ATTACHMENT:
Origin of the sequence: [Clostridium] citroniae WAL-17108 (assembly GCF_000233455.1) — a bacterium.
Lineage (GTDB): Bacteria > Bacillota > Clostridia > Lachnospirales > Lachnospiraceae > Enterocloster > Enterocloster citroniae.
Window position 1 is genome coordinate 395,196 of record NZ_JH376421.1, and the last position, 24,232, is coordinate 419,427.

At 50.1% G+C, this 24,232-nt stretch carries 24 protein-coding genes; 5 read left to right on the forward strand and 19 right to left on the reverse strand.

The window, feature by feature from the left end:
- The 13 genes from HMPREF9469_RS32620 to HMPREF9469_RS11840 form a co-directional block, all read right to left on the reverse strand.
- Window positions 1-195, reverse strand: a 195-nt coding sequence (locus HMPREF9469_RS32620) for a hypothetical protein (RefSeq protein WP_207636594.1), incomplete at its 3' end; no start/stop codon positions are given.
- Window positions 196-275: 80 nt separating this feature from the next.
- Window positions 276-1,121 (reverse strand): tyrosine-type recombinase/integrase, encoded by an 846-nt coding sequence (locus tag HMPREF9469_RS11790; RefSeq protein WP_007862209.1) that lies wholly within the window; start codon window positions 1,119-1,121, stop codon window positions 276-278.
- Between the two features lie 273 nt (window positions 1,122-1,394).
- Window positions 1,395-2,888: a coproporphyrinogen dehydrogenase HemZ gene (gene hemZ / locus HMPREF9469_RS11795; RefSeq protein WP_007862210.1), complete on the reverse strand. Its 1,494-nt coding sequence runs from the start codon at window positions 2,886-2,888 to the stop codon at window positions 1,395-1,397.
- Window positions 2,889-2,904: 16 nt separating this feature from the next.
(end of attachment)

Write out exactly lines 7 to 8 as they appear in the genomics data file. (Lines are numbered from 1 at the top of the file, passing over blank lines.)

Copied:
- Window positions 1-195, reverse strand: a 195-nt coding sequence (locus HMPREF9469_RS32620) for a hypothetical protein (RefSeq protein WP_207636594.1), incomplete at its 3' end; no start/stop codon positions are given.
- Window positions 196-275: 80 nt separating this feature from the next.